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Optimal time between the last methotrexate administration and seasonal influenza vaccination in rheumatoid arthritis: post hoc analysis of a randomised clinical trial
  1. Jin Kyun Park1,
  2. Yunhee Choi2,
  3. Kevin L Winthrop3,
  4. Yeong Wook Song1,
  5. Eun Bong Lee1
  1. 1 Division of Rheumatology, Department of Internal Medicine, Seoul National University College of Medicine, Seoul, Republic of Korea
  2. 2 Division of Medical Statistics, Medical Research Collaborating Center, Seoul National University College of medicine, Seoul, Republic of Korea
  3. 3 Division of Infectious Diseases, Oregon Health and Science University, Portland, Oregon, USA
  1. Correspondence to Eun Bong Lee, Interanl Medicine, Seoul National University College of Medicine, Seoul 03080, Republic of Korea; leb7616{at}snu.ac.kr

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Methotrexate (MTX), a mainstay treatment for rheumatoid arthritis (RA), suppresses immune responses to influenza vaccination by approximately 15%–20%.1 To improve responses, MTX can be stopped or a higher dose of influenza antigen can be administered. A pilot study showed that holding MTX for 2 weeks before and 2 weeks after vaccination, or for 4 weeks after vaccination reversed MTX-induced suppression of vaccine responses, but with a tendency to increasing RA flare.2 A subsequent randomised clinical trial (RCT) showed that discontinuing MTX temporarily for 2 weeks after vaccination improved vaccine responses to an extent similar to those after discontinuation of MTX for 4 weeks, with no increase in RA disease activity.3 In the latter trial, patients skipped two doses of MTX after vaccination. Since levels of MTX in blood fall after the last dose, the time between the last MTX dose and vaccination may influence vaccine responses. Here, we examined clinical factors associated with improved vaccine responses after MTX discontinuation.

This is a post hoc analysis of the RCT that investigated the effect of MTX discontinuation for 2 weeks on responses to seasonal influenza vaccination.3 Briefly, 316 patients with RA …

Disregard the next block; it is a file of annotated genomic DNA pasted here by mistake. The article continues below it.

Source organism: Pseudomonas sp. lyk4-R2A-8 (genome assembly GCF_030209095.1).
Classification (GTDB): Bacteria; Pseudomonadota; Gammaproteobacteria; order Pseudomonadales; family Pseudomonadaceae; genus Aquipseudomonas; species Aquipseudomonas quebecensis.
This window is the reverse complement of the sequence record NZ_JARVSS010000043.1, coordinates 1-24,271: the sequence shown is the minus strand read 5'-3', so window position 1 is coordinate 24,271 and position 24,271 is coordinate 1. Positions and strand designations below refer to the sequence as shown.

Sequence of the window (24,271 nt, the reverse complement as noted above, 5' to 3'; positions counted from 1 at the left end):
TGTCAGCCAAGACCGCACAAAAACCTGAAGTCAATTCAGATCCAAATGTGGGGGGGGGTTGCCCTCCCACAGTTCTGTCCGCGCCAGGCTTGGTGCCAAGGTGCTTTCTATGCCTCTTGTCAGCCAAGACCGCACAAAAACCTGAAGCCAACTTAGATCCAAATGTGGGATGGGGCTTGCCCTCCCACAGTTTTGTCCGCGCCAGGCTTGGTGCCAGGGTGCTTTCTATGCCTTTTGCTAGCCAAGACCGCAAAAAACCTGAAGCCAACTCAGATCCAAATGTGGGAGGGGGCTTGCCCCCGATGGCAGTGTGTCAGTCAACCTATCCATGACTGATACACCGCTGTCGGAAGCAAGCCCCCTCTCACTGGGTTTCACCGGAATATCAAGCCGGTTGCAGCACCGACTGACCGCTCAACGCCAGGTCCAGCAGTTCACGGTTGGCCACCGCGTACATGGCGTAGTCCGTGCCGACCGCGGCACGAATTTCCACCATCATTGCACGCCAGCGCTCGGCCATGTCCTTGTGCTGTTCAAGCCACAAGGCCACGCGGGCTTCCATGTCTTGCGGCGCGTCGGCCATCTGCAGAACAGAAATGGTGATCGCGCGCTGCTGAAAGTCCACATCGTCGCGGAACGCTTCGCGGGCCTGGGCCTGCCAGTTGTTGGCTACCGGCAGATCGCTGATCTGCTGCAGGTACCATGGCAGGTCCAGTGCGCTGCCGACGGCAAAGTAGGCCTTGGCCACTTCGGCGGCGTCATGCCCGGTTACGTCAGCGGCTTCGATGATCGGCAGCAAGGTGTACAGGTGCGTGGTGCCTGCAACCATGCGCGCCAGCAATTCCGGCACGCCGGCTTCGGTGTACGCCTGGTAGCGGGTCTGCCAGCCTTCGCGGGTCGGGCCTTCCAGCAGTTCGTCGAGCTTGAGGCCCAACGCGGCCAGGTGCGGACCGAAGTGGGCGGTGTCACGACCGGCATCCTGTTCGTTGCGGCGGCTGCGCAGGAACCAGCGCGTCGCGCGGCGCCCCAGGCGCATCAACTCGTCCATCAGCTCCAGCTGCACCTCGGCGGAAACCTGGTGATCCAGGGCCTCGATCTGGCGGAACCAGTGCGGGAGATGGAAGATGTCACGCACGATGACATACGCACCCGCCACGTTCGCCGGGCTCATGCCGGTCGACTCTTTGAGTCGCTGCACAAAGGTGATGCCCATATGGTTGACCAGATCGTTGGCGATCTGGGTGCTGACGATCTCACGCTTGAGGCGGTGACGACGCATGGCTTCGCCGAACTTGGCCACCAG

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Footnotes

  • Contributors JKP, YC, KLW, YWS and EBL undertook data acquisition, analysis and interpretation and critical revision of the manuscript with respect to intellectual content. EBL had full access to all study data and takes responsibility for the integrity of the data and the accuracy of data analysis. JKP and EBL were responsible for study concept and design, and for drafting the manuscript.

  • Funding This study was sponsored by GC Pharma (formally known as Green Cross Corporation, Yongin-si, South Korea). The funder played no role in study design, data collection, data analysis, data interpretation or writing of the manuscript. The corresponding author had full access to all data and bears ultimate responsibility for the decision to submit for publication.

  • Competing interests EBL has acted as a consultant to Pfizer and has received research grants from GC Pharma and Hanmi Pharm.

  • Patient consent for publication Not required.

  • Ethics approval The study was approved by the institutional review board of the Seoul National University Hospital (IRB 1608-158-787) and was conducted in accordance with the principles of the Declaration of Helsinki and Good Clinical Practice guidelines. Written informed consent was obtained from all patients before enrolment in the trial. The study was registered with www.clinicaltrials.gov, protocol number: NCT02897011. The protocol allows use of stored sera for additional testing.

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